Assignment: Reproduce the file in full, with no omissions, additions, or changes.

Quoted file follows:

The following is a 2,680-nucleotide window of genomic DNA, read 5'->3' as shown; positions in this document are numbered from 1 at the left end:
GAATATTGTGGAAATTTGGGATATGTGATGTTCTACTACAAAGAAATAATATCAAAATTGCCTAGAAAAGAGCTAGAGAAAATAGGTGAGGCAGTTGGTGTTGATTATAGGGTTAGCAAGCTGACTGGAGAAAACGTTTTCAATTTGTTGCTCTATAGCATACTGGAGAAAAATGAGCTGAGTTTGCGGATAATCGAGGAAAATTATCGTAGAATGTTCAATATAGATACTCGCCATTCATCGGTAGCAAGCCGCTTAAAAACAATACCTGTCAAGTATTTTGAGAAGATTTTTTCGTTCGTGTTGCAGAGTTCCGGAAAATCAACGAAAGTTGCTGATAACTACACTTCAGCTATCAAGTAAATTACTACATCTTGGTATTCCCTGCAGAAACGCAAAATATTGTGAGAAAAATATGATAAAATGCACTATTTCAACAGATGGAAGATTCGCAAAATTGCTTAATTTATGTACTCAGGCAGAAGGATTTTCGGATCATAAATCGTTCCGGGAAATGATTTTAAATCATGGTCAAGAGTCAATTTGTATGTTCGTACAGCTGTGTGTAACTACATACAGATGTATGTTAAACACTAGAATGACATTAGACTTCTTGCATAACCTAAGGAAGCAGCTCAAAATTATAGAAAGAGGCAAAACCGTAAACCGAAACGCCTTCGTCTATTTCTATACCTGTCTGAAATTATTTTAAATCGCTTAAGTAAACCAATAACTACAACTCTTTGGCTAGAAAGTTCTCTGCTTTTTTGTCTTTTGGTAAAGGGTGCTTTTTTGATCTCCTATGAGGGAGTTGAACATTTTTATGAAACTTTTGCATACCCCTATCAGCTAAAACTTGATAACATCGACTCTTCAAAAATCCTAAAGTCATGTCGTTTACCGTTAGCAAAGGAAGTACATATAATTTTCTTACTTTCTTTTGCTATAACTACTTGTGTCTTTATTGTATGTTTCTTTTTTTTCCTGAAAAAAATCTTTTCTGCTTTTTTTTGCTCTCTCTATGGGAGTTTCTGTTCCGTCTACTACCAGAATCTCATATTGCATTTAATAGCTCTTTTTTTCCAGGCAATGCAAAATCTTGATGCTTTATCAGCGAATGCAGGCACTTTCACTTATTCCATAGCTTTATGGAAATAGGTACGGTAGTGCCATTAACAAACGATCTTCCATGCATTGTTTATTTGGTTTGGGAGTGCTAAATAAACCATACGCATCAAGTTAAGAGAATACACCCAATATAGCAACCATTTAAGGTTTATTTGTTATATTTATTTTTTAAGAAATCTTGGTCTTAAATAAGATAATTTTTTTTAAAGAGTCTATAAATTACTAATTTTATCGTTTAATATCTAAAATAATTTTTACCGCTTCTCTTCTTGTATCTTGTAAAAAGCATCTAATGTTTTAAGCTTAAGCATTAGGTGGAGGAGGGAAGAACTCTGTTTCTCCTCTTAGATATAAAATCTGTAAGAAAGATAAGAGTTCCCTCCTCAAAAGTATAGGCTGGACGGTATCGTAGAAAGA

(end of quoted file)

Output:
The following is a 2,680-nucleotide window of genomic DNA, read 5'->3' as shown; positions in this document are numbered from 1 at the left end:
GAATATTGTGGAAATTTGGGATATGTGATGTTCTACTACAAAGAAATAATATCAAAATTGCCTAGAAAAGAGCTAGAGAAAATAGGTGAGGCAGTTGGTGTTGATTATAGGGTTAGCAAGCTGACTGGAGAAAACGTTTTCAATTTGTTGCTCTATAGCATACTGGAGAAAAATGAGCTGAGTTTGCGGATAATCGAGGAAAATTATCGTAGAATGTTCAATATAGATACTCGCCATTCATCGGTAGCAAGCCGCTTAAAAACAATACCTGTCAAGTATTTTGAGAAGATTTTTTCGTTCGTGTTGCAGAGTTCCGGAAAATCAACGAAAGTTGCTGATAACTACACTTCAGCTATCAAGTAAATTACTACATCTTGGTATTCCCTGCAGAAACGCAAAATATTGTGAGAAAAATATGATAAAATGCACTATTTCAACAGATGGAAGATTCGCAAAATTGCTTAATTTATGTACTCAGGCAGAAGGATTTTCGGATCATAAATCGTTCCGGGAAATGATTTTAAATCATGGTCAAGAGTCAATTTGTATGTTCGTACAGCTGTGTGTAACTACATACAGATGTATGTTAAACACTAGAATGACATTAGACTTCTTGCATAACCTAAGGAAGCAGCTCAAAATTATAGAAAGAGGCAAAACCGTAAACCGAAACGCCTTCGTCTATTTCTATACCTGTCTGAAATTATTTTAAATCGCTTAAGTAAACCAATAACTACAACTCTTTGGCTAGAAAGTTCTCTGCTTTTTTGTCTTTTGGTAAAGGGTGCTTTTTTGATCTCCTATGAGGGAGTTGAACATTTTTATGAAACTTTTGCATACCCCTATCAGCTAAAACTTGATAACATCGACTCTTCAAAAATCCTAAAGTCATGTCGTTTACCGTTAGCAAAGGAAGTACATATAATTTTCTTACTTTCTTTTGCTATAACTACTTGTGTCTTTATTGTATGTTTCTTTTTTTTCCTGAAAAAAATCTTTTCTGCTTTTTTTTGCTCTCTCTATGGGAGTTTCTGTTCCGTCTACTACCAGAATCTCATATTGCATTTAATAGCTCTTTTTTTCCAGGCAATGCAAAATCTTGATGCTTTATCAGCGAATGCAGGCACTTTCACTTATTCCATAGCTTTATGGAAATAGGTACGGTAGTGCCATTAACAAACGATCTTCCATGCATTGTTTATTTGGTTTGGGAGTGCTAAATAAACCATACGCATCAAGTTAAGAGAATACACCCAATATAGCAACCATTTAAGGTTTATTTGTTATATTTATTTTTTAAGAAATCTTGGTCTTAAATAAGATAATTTTTTTTAAAGAGTCTATAAATTACTAATTTTATCGTTTAATATCTAAAATAATTTTTACCGCTTCTCTTCTTGTATCTTGTAAAAAGCATCTAATGTTTTAAGCTTAAGCATTAGGTGGAGGAGGGAAGAACTCTGTTTCTCCTCTTAGATATAAAATCTGTAAGAAAGATAAGAGTTCCCTCCTCAAAAGTATAGGCTGGACGGTATCGTAGAAAGA